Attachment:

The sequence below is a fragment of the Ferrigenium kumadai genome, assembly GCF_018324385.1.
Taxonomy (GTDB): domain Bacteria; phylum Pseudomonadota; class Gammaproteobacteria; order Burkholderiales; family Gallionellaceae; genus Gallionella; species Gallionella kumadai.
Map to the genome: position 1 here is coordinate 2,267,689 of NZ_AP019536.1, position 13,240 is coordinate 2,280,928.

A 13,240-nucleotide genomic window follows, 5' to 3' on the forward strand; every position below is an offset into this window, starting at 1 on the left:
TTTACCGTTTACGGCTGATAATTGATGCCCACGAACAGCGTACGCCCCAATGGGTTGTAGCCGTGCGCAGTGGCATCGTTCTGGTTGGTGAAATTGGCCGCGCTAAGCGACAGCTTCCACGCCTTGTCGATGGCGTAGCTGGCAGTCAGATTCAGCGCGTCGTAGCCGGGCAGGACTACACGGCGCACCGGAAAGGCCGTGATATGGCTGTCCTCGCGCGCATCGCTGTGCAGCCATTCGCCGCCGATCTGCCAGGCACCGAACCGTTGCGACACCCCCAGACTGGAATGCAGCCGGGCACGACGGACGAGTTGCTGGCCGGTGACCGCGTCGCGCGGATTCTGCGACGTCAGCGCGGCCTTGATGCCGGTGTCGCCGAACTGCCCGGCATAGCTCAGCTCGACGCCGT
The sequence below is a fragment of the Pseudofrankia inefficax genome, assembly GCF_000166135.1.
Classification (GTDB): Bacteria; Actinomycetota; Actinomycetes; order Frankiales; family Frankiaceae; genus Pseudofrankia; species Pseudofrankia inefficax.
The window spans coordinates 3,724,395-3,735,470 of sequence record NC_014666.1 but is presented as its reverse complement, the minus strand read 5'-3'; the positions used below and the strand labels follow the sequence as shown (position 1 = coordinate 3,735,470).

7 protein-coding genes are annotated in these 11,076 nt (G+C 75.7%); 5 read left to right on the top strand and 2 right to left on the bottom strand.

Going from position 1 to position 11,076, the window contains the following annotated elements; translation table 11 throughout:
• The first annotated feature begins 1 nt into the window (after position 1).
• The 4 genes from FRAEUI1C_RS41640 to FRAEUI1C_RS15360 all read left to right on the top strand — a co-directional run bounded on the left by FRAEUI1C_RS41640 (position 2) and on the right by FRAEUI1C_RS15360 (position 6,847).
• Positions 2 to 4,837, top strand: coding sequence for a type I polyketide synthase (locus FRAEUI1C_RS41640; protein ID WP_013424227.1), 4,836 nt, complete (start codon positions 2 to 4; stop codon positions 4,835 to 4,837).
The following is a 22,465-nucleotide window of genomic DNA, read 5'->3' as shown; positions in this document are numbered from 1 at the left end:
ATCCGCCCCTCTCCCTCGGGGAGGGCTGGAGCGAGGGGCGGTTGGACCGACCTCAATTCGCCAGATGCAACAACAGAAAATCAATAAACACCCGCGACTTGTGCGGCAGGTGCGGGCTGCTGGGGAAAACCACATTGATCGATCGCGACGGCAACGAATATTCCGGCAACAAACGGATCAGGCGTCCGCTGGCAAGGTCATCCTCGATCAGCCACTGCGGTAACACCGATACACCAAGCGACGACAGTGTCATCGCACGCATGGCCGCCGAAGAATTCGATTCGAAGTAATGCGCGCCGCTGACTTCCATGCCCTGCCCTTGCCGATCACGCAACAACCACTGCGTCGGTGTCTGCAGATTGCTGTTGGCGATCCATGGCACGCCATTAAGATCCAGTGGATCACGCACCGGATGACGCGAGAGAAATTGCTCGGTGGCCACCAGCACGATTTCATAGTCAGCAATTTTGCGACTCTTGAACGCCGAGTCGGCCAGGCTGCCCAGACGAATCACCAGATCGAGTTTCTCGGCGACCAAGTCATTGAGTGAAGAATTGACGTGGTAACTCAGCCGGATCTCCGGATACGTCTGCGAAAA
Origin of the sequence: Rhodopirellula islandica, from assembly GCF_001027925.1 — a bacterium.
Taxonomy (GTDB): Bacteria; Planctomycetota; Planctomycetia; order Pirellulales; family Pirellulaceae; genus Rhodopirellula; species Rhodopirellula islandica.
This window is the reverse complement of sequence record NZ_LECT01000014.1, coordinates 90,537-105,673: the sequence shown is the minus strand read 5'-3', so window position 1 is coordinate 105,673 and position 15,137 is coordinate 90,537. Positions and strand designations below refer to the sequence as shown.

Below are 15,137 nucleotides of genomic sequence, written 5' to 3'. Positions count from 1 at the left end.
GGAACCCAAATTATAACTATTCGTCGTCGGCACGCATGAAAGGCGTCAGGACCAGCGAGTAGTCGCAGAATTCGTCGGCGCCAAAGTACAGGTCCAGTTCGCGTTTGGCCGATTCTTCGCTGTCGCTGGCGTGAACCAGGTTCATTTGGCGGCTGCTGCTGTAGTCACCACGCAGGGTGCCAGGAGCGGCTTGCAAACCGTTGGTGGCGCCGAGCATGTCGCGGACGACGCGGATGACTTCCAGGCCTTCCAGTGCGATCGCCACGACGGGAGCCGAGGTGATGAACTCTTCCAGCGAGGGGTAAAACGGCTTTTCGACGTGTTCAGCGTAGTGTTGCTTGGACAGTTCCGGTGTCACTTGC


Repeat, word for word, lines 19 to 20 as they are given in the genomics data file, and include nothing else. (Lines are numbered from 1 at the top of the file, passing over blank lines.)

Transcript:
Below are 15,137 nucleotides of genomic sequence, written 5' to 3'. Positions count from 1 at the left end.
GGAACCCAAATTATAACTATTCGTCGTCGGCACGCATGAAAGGCGTCAGGACCAGCGAGTAGTCGCAGAATTCGTCGGCGCCAAAGTACAGGTCCAGTTCGCGTTTGGCCGATTCTTCGCTGTCGCTGGCGTGAACCAGGTTCATTTGGCGGCTGCTGCTGTAGTCACCACGCAGGGTGCCAGGAGCGGCTTGCAAACCGTTGGTGGCGCCGAGCATGTCGCGGACGACGCGGATGACTTCCAGGCCTTCCAGTGCGATCGCCACGACGGGAGCCGAGGTGATGAACTCTTCCAGCGAGGGGTAAAACGGCTTTTCGACGTGTTCAGCGTAGTGTTGCTTGGACAGTTCCGGTGTCACTTGC